Deep or widespread burns can lead to many complications, including:
Aug. 21, 2012
- Infection. Burns can leave skin vulnerable to bacterial infection and increase your risk of sepsis, a life-threatening infection that travels through your bloodstream and affects your whole body. Sepsis is a rapidly progressing, life-threatening condition that can cause shock and organ failure.
- Low blood volume (hypovolemia). Burns can damage blood vessels and cause fluid loss. This may result in low blood volume (hypovolemia). Severe blood and fluid loss prevents the heart from pumping enough blood to the body.
- Dangerously low body temperature (hypothermia). The skin helps control the body's temperature, so when a large portion of the skin is injured, you lose body heat. This increases your risk of hypothermia — when the body loses heat faster than it can produce heat, causing a dangerously low body temperature.
- Breathing (respiratory) problems. Breathing hot air or smoke can burn airways and cause breathing difficulties. Smoke inhalation damages the lungs and can cause respiratory failure.
- Scarring. Burns can cause scars and keloids — ridged areas caused by an overgrowth of scar tissue.
- Bone and joint problems. Deep burns can limit movement of the bones and joints. Scar tissue can form and cause contractures, when skin, muscles or tendons shorten and tighten, permanently pulling joints out of position.
- Wolff K, et al. Fitzpatrick's Color Atlas and Synopsis of Clinical Dermatology. 6th ed. New York, N.Y.: The McGraw-Hill Companies; 2009. http://www.accessmedicine.com/resourceTOC.aspx?resourceID=45. Accessed June 6, 2012.
- Purdue GF, et al. Acute assessment and management of burn injuries. Physical Medicine and Rehabilitation Clinics of North America. 2011;22:201.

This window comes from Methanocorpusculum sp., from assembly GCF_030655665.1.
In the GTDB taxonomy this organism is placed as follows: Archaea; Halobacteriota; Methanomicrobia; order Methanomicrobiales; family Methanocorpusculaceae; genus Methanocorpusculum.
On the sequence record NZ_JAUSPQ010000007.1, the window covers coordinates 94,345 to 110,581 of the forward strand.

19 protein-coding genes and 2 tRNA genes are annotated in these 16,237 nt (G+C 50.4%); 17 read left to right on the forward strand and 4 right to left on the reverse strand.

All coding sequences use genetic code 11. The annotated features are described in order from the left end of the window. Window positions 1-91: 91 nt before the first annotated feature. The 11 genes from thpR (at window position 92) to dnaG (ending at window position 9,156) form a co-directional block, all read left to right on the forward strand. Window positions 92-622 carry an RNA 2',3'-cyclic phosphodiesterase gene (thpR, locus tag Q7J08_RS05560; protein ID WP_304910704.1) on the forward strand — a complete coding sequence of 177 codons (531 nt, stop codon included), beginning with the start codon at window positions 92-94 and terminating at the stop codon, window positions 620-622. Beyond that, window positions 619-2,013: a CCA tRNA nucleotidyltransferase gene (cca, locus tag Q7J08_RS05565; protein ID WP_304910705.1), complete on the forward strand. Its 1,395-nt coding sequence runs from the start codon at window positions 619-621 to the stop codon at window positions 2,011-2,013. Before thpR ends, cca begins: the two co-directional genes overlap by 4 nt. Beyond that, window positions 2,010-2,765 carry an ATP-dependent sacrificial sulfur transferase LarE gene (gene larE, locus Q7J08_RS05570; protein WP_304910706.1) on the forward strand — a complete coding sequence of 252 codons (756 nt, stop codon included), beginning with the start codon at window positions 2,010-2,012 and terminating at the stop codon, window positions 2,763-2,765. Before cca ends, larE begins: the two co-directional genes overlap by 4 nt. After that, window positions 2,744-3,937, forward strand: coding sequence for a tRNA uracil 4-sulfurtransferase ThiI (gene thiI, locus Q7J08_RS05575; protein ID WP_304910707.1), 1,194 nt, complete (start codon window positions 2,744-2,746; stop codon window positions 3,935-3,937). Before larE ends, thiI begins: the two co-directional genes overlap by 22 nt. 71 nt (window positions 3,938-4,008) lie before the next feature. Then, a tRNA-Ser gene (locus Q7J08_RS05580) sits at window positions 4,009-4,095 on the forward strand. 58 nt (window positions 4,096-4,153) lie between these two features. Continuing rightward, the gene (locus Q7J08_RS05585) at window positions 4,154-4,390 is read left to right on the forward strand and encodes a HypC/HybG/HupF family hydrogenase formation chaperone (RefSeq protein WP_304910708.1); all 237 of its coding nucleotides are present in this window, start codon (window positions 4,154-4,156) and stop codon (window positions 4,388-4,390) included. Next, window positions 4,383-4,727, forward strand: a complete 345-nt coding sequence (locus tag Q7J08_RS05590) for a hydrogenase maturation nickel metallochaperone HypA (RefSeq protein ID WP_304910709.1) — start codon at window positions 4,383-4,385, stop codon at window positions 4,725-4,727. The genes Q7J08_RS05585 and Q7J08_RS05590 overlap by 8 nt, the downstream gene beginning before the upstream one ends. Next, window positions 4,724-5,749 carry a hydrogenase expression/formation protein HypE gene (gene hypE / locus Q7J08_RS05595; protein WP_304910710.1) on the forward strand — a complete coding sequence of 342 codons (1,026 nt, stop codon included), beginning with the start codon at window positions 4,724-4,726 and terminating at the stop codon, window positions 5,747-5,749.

- Marx JA, et al. Rosen's Emergency Medicine: Concepts and Clinical Practice. 7th ed. Philadelphia, Pa.: Mosby Elsevier; 2010. http://www.mdconsult.com/books/about.do?about=true&eid=4-u1.0-B978-0-323-05472-0..X0001-1--TOP&isbn=978-0-323-05472-0&uniqId=230100505-57. Accessed June 6, 2012.
- Kowalske KJ. Burn wound care. Physical Medicine and Rehabilitation Clinics of North America. 2011;22:213.
- Burns. The Merck Manuals: The Merck Manual for Healthcare Professionals. http://www.merckmanuals.com/professional/injuries_poisoning/burns/burns.html?qt=burns&alt=sh. Accessed June 6, 2012.
- Goldman L, et al. Cecil Medicine. 24th ed. Philadelphia, Pa.: Saunders Elsevier; 2012. http://www.mdconsult.com/das/book/body/191371208-2/0/1492/0.html#. Accessed June 7, 2012.
- Claypool DW (expert opinion). Mayo Clinic, Rochester, Minn. June 27, 2012.
- Morgan ED, et al. Treatment of minor thermal burns. http://www.uptodate.com/index. Accessed June 8, 2012.
- Leon-Villapalos J, et al. Principles of burn reconstruction: Overview of surgical procedures. http://www.uptodate.com/index. Accessed June 8, 2012.
- SOAR: Survivors offering assistance in recovery. Phoenix Society. http://www.phoenix-society.org/programs/soar. Accessed June 8, 2012.
- Peck MD. Prevention of fire and burn injuries. http://www.uptodate.com/index. Accessed June 8, 2012.
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